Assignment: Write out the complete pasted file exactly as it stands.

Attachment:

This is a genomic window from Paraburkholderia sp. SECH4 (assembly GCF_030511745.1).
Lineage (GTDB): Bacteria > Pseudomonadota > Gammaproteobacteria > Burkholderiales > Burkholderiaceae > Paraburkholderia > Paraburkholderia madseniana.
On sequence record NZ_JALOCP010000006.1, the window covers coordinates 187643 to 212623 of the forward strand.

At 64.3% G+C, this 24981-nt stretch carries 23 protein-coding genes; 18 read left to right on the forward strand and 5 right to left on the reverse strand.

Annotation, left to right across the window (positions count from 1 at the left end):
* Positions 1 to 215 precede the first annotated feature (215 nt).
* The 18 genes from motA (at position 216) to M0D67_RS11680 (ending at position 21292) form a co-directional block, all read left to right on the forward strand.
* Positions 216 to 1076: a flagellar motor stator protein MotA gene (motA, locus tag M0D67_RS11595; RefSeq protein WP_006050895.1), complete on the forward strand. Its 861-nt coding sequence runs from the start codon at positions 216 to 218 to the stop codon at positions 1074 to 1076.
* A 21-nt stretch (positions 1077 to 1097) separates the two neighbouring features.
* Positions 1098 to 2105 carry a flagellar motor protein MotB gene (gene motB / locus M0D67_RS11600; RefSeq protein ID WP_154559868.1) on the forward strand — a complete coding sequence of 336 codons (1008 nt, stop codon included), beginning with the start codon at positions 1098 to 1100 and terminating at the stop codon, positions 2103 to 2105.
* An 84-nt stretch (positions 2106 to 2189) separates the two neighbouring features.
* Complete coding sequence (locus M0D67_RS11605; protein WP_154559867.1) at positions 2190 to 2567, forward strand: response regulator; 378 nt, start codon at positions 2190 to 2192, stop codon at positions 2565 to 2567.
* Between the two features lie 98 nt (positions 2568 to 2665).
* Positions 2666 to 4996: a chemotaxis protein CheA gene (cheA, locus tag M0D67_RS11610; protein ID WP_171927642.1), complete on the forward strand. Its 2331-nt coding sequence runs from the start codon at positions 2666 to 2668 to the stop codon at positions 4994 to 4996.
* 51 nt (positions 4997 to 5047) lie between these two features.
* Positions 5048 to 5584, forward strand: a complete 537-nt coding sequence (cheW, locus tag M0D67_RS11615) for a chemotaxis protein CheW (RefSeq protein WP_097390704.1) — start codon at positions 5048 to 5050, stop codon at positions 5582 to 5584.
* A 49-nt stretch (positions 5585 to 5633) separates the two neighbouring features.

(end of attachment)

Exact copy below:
This is a genomic window from Paraburkholderia sp. SECH4 (assembly GCF_030511745.1).
Lineage (GTDB): Bacteria > Pseudomonadota > Gammaproteobacteria > Burkholderiales > Burkholderiaceae > Paraburkholderia > Paraburkholderia madseniana.
On sequence record NZ_JALOCP010000006.1, the window covers coordinates 187643 to 212623 of the forward strand.

At 64.3% G+C, this 24981-nt stretch carries 23 protein-coding genes; 18 read left to right on the forward strand and 5 right to left on the reverse strand.

Annotation, left to right across the window (positions count from 1 at the left end):
* Positions 1 to 215 precede the first annotated feature (215 nt).
* The 18 genes from motA (at position 216) to M0D67_RS11680 (ending at position 21292) form a co-directional block, all read left to right on the forward strand.
* Positions 216 to 1076: a flagellar motor stator protein MotA gene (motA, locus tag M0D67_RS11595; RefSeq protein WP_006050895.1), complete on the forward strand. Its 861-nt coding sequence runs from the start codon at positions 216 to 218 to the stop codon at positions 1074 to 1076.
* A 21-nt stretch (positions 1077 to 1097) separates the two neighbouring features.
* Positions 1098 to 2105 carry a flagellar motor protein MotB gene (gene motB / locus M0D67_RS11600; RefSeq protein ID WP_154559868.1) on the forward strand — a complete coding sequence of 336 codons (1008 nt, stop codon included), beginning with the start codon at positions 1098 to 1100 and terminating at the stop codon, positions 2103 to 2105.
* An 84-nt stretch (positions 2106 to 2189) separates the two neighbouring features.
* Complete coding sequence (locus M0D67_RS11605; protein WP_154559867.1) at positions 2190 to 2567, forward strand: response regulator; 378 nt, start codon at positions 2190 to 2192, stop codon at positions 2565 to 2567.
* Between the two features lie 98 nt (positions 2568 to 2665).
* Positions 2666 to 4996: a chemotaxis protein CheA gene (cheA, locus tag M0D67_RS11610; protein ID WP_171927642.1), complete on the forward strand. Its 2331-nt coding sequence runs from the start codon at positions 2666 to 2668 to the stop codon at positions 4994 to 4996.
* 51 nt (positions 4997 to 5047) lie between these two features.
* Positions 5048 to 5584, forward strand: a complete 537-nt coding sequence (cheW, locus tag M0D67_RS11615) for a chemotaxis protein CheW (RefSeq protein WP_097390704.1) — start codon at positions 5048 to 5050, stop codon at positions 5582 to 5584.
* A 49-nt stretch (positions 5585 to 5633) separates the two neighbouring features.